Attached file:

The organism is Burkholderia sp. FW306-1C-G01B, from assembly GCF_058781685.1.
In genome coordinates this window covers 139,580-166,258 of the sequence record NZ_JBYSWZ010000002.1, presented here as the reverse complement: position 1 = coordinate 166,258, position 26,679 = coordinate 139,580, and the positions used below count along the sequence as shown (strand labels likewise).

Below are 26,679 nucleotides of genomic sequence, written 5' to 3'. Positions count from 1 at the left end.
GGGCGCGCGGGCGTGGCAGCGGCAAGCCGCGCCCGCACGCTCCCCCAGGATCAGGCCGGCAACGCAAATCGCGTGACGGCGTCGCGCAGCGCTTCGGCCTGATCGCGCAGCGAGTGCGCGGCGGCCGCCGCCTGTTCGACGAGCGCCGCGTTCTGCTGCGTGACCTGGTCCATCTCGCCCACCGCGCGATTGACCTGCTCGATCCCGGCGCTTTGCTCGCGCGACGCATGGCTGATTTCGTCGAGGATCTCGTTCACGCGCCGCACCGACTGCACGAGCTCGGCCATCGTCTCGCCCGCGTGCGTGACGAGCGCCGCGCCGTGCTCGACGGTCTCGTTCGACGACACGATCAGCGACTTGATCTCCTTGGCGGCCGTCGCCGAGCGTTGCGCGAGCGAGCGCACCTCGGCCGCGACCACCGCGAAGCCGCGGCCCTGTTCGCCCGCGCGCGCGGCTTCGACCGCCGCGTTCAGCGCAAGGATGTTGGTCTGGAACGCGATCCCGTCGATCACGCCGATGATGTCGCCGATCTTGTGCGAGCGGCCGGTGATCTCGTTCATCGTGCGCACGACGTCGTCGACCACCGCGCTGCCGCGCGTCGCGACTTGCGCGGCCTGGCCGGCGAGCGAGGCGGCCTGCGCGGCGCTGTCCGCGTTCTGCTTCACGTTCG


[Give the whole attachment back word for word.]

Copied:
The organism is Burkholderia sp. FW306-1C-G01B, from assembly GCF_058781685.1.
In genome coordinates this window covers 139,580-166,258 of the sequence record NZ_JBYSWZ010000002.1, presented here as the reverse complement: position 1 = coordinate 166,258, position 26,679 = coordinate 139,580, and the positions used below count along the sequence as shown (strand labels likewise).

Below are 26,679 nucleotides of genomic sequence, written 5' to 3'. Positions count from 1 at the left end.
GGGCGCGCGGGCGTGGCAGCGGCAAGCCGCGCCCGCACGCTCCCCCAGGATCAGGCCGGCAACGCAAATCGCGTGACGGCGTCGCGCAGCGCTTCGGCCTGATCGCGCAGCGAGTGCGCGGCGGCCGCCGCCTGTTCGACGAGCGCCGCGTTCTGCTGCGTGACCTGGTCCATCTCGCCCACCGCGCGATTGACCTGCTCGATCCCGGCGCTTTGCTCGCGCGACGCATGGCTGATTTCGTCGAGGATCTCGTTCACGCGCCGCACCGACTGCACGAGCTCGGCCATCGTCTCGCCCGCGTGCGTGACGAGCGCCGCGCCGTGCTCGACGGTCTCGTTCGACGACACGATCAGCGACTTGATCTCCTTGGCGGCCGTCGCCGAGCGTTGCGCGAGCGAGCGCACCTCGGCCGCGACCACCGCGAAGCCGCGGCCCTGTTCGCCCGCGCGCGCGGCTTCGACCGCCGCGTTCAGCGCAAGGATGTTGGTCTGGAACGCGATCCCGTCGATCACGCCGATGATGTCGCCGATCTTGTGCGAGCGGCCGGTGATCTCGTTCATCGTGCGCACGACGTCGTCGACCACCGCGCTGCCGCGCGTCGCGACTTGCGCGGCCTGGCCGGCGAGCGAGGCGGCCTGCGCGGCGCTGTCCGCGTTCTGCTTCACGTTCG